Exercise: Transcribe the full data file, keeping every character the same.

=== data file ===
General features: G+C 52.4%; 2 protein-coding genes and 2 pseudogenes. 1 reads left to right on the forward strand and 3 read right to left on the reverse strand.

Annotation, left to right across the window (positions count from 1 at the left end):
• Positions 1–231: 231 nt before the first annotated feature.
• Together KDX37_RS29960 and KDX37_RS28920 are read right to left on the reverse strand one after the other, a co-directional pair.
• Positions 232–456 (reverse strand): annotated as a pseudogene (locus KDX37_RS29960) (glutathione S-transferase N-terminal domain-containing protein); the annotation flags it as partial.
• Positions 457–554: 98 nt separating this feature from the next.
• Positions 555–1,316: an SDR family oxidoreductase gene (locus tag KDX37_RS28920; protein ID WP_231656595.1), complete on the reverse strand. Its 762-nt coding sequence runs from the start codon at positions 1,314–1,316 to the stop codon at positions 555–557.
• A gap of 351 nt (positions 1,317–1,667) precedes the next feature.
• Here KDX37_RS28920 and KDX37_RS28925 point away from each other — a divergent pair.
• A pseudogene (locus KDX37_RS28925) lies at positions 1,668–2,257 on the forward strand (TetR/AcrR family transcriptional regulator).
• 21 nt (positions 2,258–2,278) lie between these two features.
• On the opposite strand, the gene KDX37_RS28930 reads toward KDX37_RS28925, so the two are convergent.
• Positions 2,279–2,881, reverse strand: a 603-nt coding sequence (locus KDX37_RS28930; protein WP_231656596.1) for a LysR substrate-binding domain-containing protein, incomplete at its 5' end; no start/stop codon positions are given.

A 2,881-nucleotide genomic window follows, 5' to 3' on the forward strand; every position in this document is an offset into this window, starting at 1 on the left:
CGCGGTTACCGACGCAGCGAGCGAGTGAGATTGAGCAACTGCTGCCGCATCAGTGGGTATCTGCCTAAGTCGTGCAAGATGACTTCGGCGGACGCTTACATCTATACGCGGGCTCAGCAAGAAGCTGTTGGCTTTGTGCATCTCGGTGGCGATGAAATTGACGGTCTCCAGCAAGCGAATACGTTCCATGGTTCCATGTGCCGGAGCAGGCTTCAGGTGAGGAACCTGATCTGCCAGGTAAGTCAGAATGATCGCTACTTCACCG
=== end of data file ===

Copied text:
General features: G+C 52.4%; 2 protein-coding genes and 2 pseudogenes. 1 reads left to right on the forward strand and 3 read right to left on the reverse strand.

Annotation, left to right across the window (positions count from 1 at the left end):
• Positions 1–231: 231 nt before the first annotated feature.
• Together KDX37_RS29960 and KDX37_RS28920 are read right to left on the reverse strand one after the other, a co-directional pair.
• Positions 232–456 (reverse strand): annotated as a pseudogene (locus KDX37_RS29960) (glutathione S-transferase N-terminal domain-containing protein); the annotation flags it as partial.
• Positions 457–554: 98 nt separating this feature from the next.
• Positions 555–1,316: an SDR family oxidoreductase gene (locus tag KDX37_RS28920; protein ID WP_231656595.1), complete on the reverse strand. Its 762-nt coding sequence runs from the start codon at positions 1,314–1,316 to the stop codon at positions 555–557.
• A gap of 351 nt (positions 1,317–1,667) precedes the next feature.
• Here KDX37_RS28920 and KDX37_RS28925 point away from each other — a divergent pair.
• A pseudogene (locus KDX37_RS28925) lies at positions 1,668–2,257 on the forward strand (TetR/AcrR family transcriptional regulator).
• 21 nt (positions 2,258–2,278) lie between these two features.
• On the opposite strand, the gene KDX37_RS28930 reads toward KDX37_RS28925, so the two are convergent.
• Positions 2,279–2,881, reverse strand: a 603-nt coding sequence (locus KDX37_RS28930; protein WP_231656596.1) for a LysR substrate-binding domain-containing protein, incomplete at its 5' end; no start/stop codon positions are given.

A 2,881-nucleotide genomic window follows, 5' to 3' on the forward strand; every position in this document is an offset into this window, starting at 1 on the left:
CGCGGTTACCGACGCAGCGAGCGAGTGAGATTGAGCAACTGCTGCCGCATCAGTGGGTATCTGCCTAAGTCGTGCAAGATGACTTCGGCGGACGCTTACATCTATACGCGGGCTCAGCAAGAAGCTGTTGGCTTTGTGCATCTCGGTGGCGATGAAATTGACGGTCTCCAGCAAGCGAATACGTTCCATGGTTCCATGTGCCGGAGCAGGCTTCAGGTGAGGAACCTGATCTGCCAGGTAAGTCAGAATGATCGCTACTTCACCG